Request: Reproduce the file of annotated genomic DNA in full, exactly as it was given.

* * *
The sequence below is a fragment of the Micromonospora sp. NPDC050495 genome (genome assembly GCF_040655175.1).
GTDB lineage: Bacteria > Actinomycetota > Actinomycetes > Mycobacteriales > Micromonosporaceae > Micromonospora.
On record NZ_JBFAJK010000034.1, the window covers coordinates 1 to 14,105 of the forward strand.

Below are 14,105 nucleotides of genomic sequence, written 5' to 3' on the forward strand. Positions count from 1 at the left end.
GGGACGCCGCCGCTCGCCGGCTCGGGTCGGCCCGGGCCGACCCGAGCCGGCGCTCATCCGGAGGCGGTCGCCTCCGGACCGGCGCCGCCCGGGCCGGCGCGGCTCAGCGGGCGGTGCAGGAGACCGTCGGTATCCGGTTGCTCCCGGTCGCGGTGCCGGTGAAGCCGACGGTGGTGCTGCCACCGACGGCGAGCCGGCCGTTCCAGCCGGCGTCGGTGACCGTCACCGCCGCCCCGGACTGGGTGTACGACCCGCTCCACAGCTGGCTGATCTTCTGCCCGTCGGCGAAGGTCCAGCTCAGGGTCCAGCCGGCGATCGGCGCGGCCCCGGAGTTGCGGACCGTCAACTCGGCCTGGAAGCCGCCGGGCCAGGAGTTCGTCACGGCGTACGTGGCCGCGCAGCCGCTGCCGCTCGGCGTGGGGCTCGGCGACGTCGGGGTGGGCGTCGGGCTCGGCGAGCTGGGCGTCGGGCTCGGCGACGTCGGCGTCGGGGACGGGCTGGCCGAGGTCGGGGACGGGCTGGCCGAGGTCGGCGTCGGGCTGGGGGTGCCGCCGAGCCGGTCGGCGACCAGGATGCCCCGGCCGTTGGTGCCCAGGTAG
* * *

The sequence below is a fragment of the Micromonospora sp. NPDC050495 genome (genome assembly GCF_040655175.1).
GTDB lineage: Bacteria > Actinomycetota > Actinomycetes > Mycobacteriales > Micromonosporaceae > Micromonospora.
On record NZ_JBFAJK010000034.1, the window covers coordinates 1 to 14,105 of the forward strand.

Below are 14,105 nucleotides of genomic sequence, written 5' to 3' on the forward strand. Positions count from 1 at the left end.
GGGACGCCGCCGCTCGCCGGCTCGGGTCGGCCCGGGCCGACCCGAGCCGGCGCTCATCCGGAGGCGGTCGCCTCCGGACCGGCGCCGCCCGGGCCGGCGCGGCTCAGCGGGCGGTGCAGGAGACCGTCGGTATCCGGTTGCTCCCGGTCGCGGTGCCGGTGAAGCCGACGGTGGTGCTGCCACCGACGGCGAGCCGGCCGTTCCAGCCGGCGTCGGTGACCGTCACCGCCGCCCCGGACTGGGTGTACGACCCGCTCCACAGCTGGCTGATCTTCTGCCCGTCGGCGAAGGTCCAGCTCAGGGTCCAGCCGGCGATCGGCGCGGCCCCGGAGTTGCGGACCGTCAACTCGGCCTGGAAGCCGCCGGGCCAGGAGTTCGTCACGGCGTACGTGGCCGCGCAGCCGCTGCCGCTCGGCGTGGGGCTCGGCGACGTCGGGGTGGGCGTCGGGCTCGGCGAGCTGGGCGTCGGGCTCGGCGACGTCGGCGTCGGGGACGGGCTGGCCGAGGTCGGGGACGGGCTGGCCGAGGTCGGCGTCGGGCTGGGGGTGCCGCCGAGCCGGTCGGCGACCAGGATGCCCCGGCCGTTGGTGCCCAGGTAG